Save Your Marketing Budget with Negative Keywords

Almost every pay-per-click advertising campaign has room for optimization. Today, let’s focus on one simple way to save money with your Google AdWords campaigns: adding negative keywords. A negative keyword prevents your ad from being triggered by a certain word or phrase.

For instance, it’s incredibly important to list negative keywords for my clients who are professional speakers. Otherwise, our ads would display for searches such as “Sony speakers for sale,” or “Public speaking tips.”

How to Add Negative Keywords to Your Google AdWords Campaigns

First, you’ll need to identify which keywords result in undesirable clicks to your ads. Fortunately, Google has a tool for that. In the Keywords tab, look at the Search Terms sub-tab, shown below:

Save Your Marketing Budget with Negative Keywords

Google describes this report as follows:

“Learn how customers are finding your ad. With the Search terms report, you can see the actual searches people entered on Google Search and other Search Network sites that triggered your ad and led to a click. Depending on your keyword match types, this list might include terms other than exact matches to your keywords.”

When I ran this report for a veterinary hospital, I found a few stray clicks from searches for things like “cat declawing” and “ear cropping” – services my client definitely doesn’t provide!  Also, several searches indicated clicks that might not results in optimal clients, such as “free vet clinic.” And there was a weird “def leppard” result. (Sometimes running this report can be really funny– except your advertising budget isn’t laughing.)

To add the negative keywords, click on the Negative Keywords sub tab, then click the big red +KEYWORDS button:

Save Your Marketing Budget with Negative Keywords

All done! Enjoy your savings.

Suggested Negative Keywords to Get You Started

Different industries usually require different negative keywords, but here are a few general suggestions I use for most of my clients:

  • Cheap
  • Free
  • DIY
  • How to
  • Learn to
  • Profanity and explicit language

Add some negative keywords and watch your AdWords reports to track your results. You should save money and also receive more relevant clicks from potential customers.

The Case Against Bing Advertising

The Case Against Bing AdvertisingBing Ads serve the Bing, Yahoo! and MSN search networks. According to most statistics, these networks account for around 36% of web searches. Basic math indicates that to reach a third more potential customers, you should advertise on the network.

But “searches” don’t equal “individual searchers,” and evidence suggests Bing may have significantly fewer users than searches. I recently discovered that Bing doesn’t throttle search traffic from automated bots that scrape websites for mass amounts of information. Google does. Bing may be becoming popular with firms that deploy search bots. There’s no way to know how many searches are initiated by people and how many are initiated by bots.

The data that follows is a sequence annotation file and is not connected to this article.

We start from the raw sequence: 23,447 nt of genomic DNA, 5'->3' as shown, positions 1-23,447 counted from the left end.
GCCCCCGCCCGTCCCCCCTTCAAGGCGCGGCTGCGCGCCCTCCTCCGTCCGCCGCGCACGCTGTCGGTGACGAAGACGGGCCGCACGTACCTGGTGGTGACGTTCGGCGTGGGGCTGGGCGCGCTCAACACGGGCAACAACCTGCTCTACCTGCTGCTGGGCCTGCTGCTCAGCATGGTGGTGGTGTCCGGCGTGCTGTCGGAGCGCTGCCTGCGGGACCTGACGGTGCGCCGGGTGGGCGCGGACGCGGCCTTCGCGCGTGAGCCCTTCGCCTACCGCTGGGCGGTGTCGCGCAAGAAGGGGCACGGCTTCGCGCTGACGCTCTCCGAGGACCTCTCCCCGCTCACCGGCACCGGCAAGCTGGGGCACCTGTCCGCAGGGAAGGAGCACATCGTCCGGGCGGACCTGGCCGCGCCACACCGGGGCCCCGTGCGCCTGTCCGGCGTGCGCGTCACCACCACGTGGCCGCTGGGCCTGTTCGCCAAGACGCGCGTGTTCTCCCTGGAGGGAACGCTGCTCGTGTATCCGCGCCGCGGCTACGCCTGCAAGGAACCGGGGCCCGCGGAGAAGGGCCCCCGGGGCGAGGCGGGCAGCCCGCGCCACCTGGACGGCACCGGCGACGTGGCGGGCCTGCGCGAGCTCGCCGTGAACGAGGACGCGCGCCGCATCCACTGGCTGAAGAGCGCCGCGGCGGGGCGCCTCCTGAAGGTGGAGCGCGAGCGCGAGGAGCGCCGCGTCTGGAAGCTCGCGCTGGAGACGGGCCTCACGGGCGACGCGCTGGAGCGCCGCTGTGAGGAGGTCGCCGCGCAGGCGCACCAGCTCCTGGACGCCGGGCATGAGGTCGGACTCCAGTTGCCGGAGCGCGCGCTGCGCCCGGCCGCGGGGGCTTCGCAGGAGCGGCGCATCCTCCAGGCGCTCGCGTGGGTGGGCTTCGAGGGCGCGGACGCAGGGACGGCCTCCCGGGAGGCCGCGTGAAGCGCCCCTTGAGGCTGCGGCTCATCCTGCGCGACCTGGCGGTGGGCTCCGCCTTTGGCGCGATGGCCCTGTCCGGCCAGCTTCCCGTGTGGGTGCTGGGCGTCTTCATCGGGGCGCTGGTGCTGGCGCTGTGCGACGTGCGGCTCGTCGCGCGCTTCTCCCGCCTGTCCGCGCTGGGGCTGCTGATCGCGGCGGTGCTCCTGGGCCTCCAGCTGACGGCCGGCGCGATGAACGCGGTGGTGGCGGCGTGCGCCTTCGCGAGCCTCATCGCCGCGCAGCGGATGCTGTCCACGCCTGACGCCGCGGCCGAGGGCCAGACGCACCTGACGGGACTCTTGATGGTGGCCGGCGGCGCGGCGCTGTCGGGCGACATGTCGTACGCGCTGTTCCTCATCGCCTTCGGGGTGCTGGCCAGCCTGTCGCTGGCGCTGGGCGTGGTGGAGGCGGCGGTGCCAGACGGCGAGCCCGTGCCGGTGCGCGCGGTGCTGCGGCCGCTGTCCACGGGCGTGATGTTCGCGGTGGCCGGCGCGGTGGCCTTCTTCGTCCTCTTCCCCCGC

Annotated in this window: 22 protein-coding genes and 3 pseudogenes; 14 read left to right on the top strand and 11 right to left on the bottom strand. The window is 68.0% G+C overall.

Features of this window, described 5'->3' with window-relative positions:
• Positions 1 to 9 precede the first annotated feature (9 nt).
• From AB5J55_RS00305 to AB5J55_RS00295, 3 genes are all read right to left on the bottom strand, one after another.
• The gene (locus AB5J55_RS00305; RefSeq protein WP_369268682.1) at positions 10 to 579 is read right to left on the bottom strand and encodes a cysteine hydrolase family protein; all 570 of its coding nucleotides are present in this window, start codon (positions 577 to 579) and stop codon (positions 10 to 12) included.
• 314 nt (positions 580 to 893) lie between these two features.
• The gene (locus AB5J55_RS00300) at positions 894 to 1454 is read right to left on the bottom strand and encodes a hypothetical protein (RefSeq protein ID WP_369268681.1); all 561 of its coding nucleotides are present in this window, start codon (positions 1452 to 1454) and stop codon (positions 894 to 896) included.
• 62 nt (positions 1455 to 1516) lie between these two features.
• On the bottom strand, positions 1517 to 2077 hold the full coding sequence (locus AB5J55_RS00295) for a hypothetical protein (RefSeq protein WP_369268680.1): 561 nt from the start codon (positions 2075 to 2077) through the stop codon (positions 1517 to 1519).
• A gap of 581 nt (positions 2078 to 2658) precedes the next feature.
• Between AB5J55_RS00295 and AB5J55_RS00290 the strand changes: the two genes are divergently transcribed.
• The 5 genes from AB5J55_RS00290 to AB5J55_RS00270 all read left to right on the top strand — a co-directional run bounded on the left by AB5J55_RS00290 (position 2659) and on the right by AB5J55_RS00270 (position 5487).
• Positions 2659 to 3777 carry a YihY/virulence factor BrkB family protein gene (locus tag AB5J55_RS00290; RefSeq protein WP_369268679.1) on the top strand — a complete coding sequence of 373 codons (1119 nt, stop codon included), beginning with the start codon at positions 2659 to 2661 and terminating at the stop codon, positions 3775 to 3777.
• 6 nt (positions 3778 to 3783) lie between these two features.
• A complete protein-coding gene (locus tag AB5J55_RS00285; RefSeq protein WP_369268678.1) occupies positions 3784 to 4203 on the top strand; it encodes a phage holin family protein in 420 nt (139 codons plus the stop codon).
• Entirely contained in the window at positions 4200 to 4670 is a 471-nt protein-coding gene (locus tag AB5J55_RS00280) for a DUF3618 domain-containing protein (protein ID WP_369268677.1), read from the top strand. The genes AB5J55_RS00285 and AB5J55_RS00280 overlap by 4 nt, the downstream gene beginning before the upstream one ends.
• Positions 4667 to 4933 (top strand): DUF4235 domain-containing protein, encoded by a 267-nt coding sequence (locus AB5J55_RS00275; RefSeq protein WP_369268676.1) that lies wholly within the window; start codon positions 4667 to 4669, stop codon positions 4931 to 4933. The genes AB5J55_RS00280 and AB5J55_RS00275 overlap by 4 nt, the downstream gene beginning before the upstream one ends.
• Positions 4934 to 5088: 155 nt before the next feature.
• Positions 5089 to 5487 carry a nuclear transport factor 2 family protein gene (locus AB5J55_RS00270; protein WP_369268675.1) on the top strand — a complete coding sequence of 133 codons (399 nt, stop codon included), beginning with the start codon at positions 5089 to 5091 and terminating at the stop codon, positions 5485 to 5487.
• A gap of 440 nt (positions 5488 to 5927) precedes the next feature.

Which means there’s no way to be certain if your advertising is being clicked on by a customer or a computer. Small business marketing budgets aren’t limitless, and you don’t want to risk wasting advertising dollars on robots.

So…

Should You Advertise on Bing?

My answer to this question may seem frustratingly obvious: Advertise on Bing Ads if they work, and stop advertising on the network if it’s not working.

Identifying success metrics are critical to determine if Bing Ads are “working” for your small business (or if any other marketing campaign is working, for that matter). Without measurable results, you could be wasting a significant amount of money. Here are some examples of success metrics you can measure from your online advertising:

  • Number of visits from Bing Ads that directly result in sales
  • Length of time Bing Ads visitors spend on your website (indicates if a visit is automated or a real person)
  • Phone calls received from customers who located you with Bing Ads
  • Engagement with interactive elements of your website, like quizzes or polls

For instance, I tested eliminating Bing Ads with one of my clients, and our success metrics didn’t change. We simply spent less of our marketing budget. That’s merely one anecdote, but it serves to show that all small business marketing professionals should scrutinize Bing Ads’ effectiveness.

If you try out Bing Ads, let me know about your experience. Are there any major small business Bing Ads success stories out there?

What is the Google Display Network?

The Google Display Network is part of Google’s advertising universe. Businesses place text, image or video ads on websites that partner with Google. The Display Network can be an effective way to reach potential customers who are interested in your products or services but aren’t actively searching for them.

Here are three examples, two from the New York Times and one from a travel website:

Google Display Network Example

image ad example

image ad example

While Google’s Search ads appear in search results, Display Network ads appear on websites. Both kinds of advertising are pay-per-click, meaning businesses pay for the ad when someone clicks on it.

Here are some tips for getting the most out of advertising on Google’s Display Network.

Use Demographic Targeting with Display Network Ads

Demographic targeting is the key to success with Display Network ads. Google offers a variety of targeting options. Here’s a small sample:

sample demigraphic topics

Display Network ads require careful demographic targeting to ensure only people who could become your customers click on your ads. A campaign’s list of excluded demographic interests can be just as important as the topics that are included. For most businesses, I recommend their exclusions list include some of the following: